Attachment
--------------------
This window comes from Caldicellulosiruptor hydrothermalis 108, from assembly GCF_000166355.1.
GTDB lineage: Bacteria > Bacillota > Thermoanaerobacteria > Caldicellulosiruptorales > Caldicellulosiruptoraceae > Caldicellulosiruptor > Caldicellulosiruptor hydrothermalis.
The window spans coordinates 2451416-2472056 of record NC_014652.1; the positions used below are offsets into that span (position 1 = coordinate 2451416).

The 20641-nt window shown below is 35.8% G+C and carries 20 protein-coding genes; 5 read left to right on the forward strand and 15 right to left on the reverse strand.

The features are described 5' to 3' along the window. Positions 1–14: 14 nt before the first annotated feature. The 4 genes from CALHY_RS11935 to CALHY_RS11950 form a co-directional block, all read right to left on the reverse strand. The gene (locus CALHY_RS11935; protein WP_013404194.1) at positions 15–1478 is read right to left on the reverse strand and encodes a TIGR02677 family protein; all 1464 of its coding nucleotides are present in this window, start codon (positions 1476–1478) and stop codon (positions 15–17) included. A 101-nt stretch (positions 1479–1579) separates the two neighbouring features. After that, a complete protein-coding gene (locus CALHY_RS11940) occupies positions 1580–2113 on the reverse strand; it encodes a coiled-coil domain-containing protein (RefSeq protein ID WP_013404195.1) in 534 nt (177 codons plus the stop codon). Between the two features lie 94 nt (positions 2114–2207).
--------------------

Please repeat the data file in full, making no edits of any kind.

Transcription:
This window comes from Caldicellulosiruptor hydrothermalis 108, from assembly GCF_000166355.1.
GTDB lineage: Bacteria > Bacillota > Thermoanaerobacteria > Caldicellulosiruptorales > Caldicellulosiruptoraceae > Caldicellulosiruptor > Caldicellulosiruptor hydrothermalis.
The window spans coordinates 2451416-2472056 of record NC_014652.1; the positions used below are offsets into that span (position 1 = coordinate 2451416).

The 20641-nt window shown below is 35.8% G+C and carries 20 protein-coding genes; 5 read left to right on the forward strand and 15 right to left on the reverse strand.

The features are described 5' to 3' along the window. Positions 1–14: 14 nt before the first annotated feature. The 4 genes from CALHY_RS11935 to CALHY_RS11950 form a co-directional block, all read right to left on the reverse strand. The gene (locus CALHY_RS11935; protein WP_013404194.1) at positions 15–1478 is read right to left on the reverse strand and encodes a TIGR02677 family protein; all 1464 of its coding nucleotides are present in this window, start codon (positions 1476–1478) and stop codon (positions 15–17) included. A 101-nt stretch (positions 1479–1579) separates the two neighbouring features. After that, a complete protein-coding gene (locus CALHY_RS11940) occupies positions 1580–2113 on the reverse strand; it encodes a coiled-coil domain-containing protein (RefSeq protein ID WP_013404195.1) in 534 nt (177 codons plus the stop codon). Between the two features lie 94 nt (positions 2114–2207).